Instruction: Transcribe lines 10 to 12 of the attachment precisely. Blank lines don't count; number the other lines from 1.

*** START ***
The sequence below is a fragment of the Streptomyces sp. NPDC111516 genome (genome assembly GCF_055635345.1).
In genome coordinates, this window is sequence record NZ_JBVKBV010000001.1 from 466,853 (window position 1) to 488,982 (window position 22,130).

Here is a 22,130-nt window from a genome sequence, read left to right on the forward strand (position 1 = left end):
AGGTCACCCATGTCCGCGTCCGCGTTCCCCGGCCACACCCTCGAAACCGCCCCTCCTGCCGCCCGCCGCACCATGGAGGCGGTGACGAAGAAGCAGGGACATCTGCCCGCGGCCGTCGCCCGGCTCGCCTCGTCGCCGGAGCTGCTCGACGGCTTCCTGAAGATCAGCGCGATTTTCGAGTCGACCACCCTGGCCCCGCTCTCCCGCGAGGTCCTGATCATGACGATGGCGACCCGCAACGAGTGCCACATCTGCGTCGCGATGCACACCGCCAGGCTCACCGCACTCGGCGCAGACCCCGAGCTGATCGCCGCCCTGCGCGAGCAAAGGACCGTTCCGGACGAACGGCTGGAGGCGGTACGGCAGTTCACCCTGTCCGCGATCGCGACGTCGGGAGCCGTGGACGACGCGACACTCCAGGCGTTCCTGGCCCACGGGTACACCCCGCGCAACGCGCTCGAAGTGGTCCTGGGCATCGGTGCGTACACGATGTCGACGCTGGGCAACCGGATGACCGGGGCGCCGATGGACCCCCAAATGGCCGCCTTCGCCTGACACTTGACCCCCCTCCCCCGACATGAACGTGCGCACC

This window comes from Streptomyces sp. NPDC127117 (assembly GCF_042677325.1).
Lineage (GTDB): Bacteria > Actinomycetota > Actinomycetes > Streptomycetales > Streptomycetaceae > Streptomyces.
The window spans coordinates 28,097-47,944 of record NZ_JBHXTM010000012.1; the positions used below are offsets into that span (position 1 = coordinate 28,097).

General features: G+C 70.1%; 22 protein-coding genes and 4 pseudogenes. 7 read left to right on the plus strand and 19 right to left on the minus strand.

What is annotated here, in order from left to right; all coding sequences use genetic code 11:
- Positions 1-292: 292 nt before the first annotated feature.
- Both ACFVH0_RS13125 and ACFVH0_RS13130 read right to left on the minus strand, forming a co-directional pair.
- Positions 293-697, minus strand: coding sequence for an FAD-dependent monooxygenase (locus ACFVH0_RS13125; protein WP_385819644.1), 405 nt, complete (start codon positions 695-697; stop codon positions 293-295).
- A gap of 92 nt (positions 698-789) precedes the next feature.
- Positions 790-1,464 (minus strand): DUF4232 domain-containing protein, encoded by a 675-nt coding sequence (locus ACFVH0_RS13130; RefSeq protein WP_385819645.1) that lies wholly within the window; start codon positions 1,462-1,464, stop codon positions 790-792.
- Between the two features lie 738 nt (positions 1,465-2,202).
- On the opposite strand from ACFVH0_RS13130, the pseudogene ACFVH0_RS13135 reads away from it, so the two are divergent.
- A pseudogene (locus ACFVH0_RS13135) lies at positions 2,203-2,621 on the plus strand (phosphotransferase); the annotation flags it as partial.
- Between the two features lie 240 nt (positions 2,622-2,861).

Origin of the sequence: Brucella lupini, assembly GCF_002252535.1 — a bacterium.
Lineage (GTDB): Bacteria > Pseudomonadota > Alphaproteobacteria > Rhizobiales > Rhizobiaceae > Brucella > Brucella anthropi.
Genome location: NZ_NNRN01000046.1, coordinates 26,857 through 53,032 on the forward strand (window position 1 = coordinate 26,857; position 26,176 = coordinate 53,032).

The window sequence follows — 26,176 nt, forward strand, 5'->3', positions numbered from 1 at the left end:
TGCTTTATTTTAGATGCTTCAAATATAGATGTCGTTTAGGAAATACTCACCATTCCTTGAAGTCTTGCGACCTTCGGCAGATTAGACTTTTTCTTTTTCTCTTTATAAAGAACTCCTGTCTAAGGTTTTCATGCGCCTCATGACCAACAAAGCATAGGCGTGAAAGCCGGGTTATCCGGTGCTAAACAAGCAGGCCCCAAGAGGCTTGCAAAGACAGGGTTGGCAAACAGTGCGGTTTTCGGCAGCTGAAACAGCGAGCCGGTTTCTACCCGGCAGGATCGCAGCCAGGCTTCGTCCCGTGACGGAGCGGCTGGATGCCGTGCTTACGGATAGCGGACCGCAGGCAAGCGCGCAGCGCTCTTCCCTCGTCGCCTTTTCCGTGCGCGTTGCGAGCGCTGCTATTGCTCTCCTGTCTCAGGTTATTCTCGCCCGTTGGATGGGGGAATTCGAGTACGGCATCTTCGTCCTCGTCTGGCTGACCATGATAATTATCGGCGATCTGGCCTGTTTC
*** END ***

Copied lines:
- Positions 1-292: 292 nt before the first annotated feature.
- Both ACFVH0_RS13125 and ACFVH0_RS13130 read right to left on the minus strand, forming a co-directional pair.
- Positions 293-697, minus strand: coding sequence for an FAD-dependent monooxygenase (locus ACFVH0_RS13125; protein WP_385819644.1), 405 nt, complete (start codon positions 695-697; stop codon positions 293-295).